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Friday, July 15, 2016


by Gail Martin

A truck drove into a crowd at Bastille Day celebrations in Nice, France, leaving many dead and sending hundreds running for safety. —The New York Times, July 14, 2016. Photo by Eric Gaillard/Reuters.

One daughter posts a picture of her face, sad,
reading Hannah Arendt On Violence; my husband
watches Wimbledon, says he has no perspective
on it yet. One daughter is growing a son. Her app
says he’s the size of a coconut. Another texts
from the West: I can’t sleep -- I feel traumatized.
A client calls from home to say his anxiety’s up.
People kayak on the flat lake, ignoring the thunder.
This makes me anxious. The dog sleeps beneath
the dining room table. All I want is to read 89 Ways
to Love Summer!  Can we afford to let sleeping dogs lie?
I take my pills, prelude to a walk, and eat strawberries,
small and sweet, on Cheerios. Wheaties are more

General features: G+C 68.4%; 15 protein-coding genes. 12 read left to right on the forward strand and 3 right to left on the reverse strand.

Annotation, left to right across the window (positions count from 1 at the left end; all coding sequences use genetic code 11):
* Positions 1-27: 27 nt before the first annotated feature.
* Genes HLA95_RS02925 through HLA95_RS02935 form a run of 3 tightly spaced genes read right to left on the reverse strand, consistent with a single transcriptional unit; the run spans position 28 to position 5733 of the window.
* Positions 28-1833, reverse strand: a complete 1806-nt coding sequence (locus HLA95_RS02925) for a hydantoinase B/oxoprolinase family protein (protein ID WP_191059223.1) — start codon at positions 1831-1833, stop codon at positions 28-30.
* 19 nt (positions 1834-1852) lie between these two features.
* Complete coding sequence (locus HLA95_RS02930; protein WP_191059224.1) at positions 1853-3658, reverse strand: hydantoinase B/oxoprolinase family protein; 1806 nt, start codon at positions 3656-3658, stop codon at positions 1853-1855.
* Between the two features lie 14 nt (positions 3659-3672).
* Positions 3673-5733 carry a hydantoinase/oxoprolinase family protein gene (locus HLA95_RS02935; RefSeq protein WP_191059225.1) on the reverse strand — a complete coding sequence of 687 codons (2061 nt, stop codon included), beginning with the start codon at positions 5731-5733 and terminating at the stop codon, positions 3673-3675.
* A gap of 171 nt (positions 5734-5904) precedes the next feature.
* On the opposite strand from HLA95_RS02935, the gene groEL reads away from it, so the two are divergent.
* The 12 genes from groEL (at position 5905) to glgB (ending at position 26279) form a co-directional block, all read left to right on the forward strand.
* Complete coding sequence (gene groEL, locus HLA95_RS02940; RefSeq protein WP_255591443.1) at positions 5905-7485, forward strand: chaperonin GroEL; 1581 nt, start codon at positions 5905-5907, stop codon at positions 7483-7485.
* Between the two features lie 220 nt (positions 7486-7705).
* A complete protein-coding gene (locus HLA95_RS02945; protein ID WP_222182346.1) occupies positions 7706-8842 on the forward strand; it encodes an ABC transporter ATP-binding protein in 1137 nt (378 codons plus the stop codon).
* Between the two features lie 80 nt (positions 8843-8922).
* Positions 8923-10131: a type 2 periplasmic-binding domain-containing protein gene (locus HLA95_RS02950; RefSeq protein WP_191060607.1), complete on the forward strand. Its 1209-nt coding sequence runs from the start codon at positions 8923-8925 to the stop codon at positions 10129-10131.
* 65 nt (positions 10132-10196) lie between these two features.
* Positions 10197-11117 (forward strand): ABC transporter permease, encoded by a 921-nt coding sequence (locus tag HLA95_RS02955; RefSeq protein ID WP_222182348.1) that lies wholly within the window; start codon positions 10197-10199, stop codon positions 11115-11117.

American but my daughters can’t tolerate wheat.
How much can we tolerate? The storm is sweeping
across the lake. I need a megaphone to shout out
my grief and anger. My fear. If you hear thunder,
the warning repeats over and over on the news,
you’re close enough to be struck by lightning.

Gail Martin’s book Begin Empty-Handed won the Perugia Press Poetry prize in 2013 and was awarded the Housatonic Prize for Poetry in 2014. Her first book The Hourglass Heart (New Issues Press), was published in 2003. New work is forthcoming in Tar River Poetry and The Southern Review. Martin works as a psychotherapist in private practice in Kalamazoo, MI.